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Exposure to these ideas can change the way we think and perceive the world. Students may realize they find certain policies proposed by politicians agreeable or disagreeable, run into other individuals with differing beliefs or even just be exposed to people of different upbringings and cultures.

It isn’t predatory for this to happen. It’s natural to evolve our way of thinking as we’re exposed to new ideas, and it’s a paranoid line of thinking to believe it’s an organized brainwashing.

This is especially so in cases where students may have only been exposed to their parents’ political beliefs and ideas growing up. And besides, if parents are afraid that their child is going to change their ideologies in college, they should stop pushing the idea of higher education as a necessity so adamantly.

Only 10% of students polled in the same Interfaith Youth Core study reported feeling any kind of pressure from a professor to change their political views, but the study’s co-author concluded that they didn’t “see evidence that feeling pressured actually results in substantial changes to these students’ political inclinations.”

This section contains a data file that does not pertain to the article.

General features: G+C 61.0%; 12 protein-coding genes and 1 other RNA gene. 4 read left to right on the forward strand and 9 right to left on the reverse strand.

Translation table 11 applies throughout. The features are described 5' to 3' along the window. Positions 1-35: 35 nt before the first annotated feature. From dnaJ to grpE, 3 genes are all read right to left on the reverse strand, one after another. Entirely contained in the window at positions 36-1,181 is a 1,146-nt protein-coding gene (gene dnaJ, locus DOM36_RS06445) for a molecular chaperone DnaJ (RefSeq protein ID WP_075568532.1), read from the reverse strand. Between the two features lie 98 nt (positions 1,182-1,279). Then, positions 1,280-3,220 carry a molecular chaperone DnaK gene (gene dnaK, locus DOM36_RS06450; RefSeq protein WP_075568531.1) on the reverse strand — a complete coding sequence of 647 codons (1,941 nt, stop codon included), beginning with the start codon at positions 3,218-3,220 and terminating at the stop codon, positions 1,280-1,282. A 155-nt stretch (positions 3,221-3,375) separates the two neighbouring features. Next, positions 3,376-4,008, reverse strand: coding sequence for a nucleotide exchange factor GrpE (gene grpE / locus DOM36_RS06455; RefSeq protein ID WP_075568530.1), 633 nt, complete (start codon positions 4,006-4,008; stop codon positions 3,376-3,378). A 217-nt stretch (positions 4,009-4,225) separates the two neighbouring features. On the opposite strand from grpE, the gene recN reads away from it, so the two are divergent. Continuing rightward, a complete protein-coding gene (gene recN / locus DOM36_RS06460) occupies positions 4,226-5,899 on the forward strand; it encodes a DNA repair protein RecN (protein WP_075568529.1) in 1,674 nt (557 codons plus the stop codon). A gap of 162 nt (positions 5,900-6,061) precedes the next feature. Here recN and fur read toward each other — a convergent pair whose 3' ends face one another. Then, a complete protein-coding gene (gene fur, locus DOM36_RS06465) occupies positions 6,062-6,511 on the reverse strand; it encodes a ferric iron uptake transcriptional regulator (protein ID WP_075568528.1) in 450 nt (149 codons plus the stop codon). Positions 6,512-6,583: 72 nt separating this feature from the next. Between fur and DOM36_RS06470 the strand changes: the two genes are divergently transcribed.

Students are fully capable of coming to their own rational conclusions, and college is a time of intellectual growth, is it not? It is a place to develop critical thinking and analytical skills, and it’s only natural for students to branch out philosophically and politically after being exposed to new ideas.

Nathaniel McKissick can be reached at letters@collegian.com or on Twitter @NateMcKissick.

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About the Contributor
Falyn Sebastian
Falyn Sebastian, Digital & Design Managing Edtior
After becoming a page designer as a sophomore, Falyn Sebastian evolved from print editor to design director and has now officially begun her new position as digital and design managing editor. Originally from the Big Island of Hawaii, she chose to attend Colorado State University to pursue a Bachelor of Fine Arts with a concentration in graphic design along with a minor in entrepreneurship. When it comes to arranging content in The Collegian's newsprint, Sebastian formats and arranges the visual media that readers love in a physical copy. After attending content and budget meetings with the editors of each desk, she manages how each week's visual content fits into the paper by clicking through Adobe InDesign. With a combination of original photos, illustrative graphics and advertisements, Sebastian organizes and delegates tasks to her talented and ever-growing design team. As a graphic design student, journalism was not a field Sebastian intended to work in during college, but she embraced the world of publication design through The Collegian. As graphic design focuses on the importance of effective communication, she realized she was truly designing for a fulfilling purpose. Student media will forever have a happy home in her heart. Working with other students who are passionate about what is happening in their community drives her to continue working on impactful design. Sebastian looks forward to what is yet to come while gaining new experience and memories with her staff.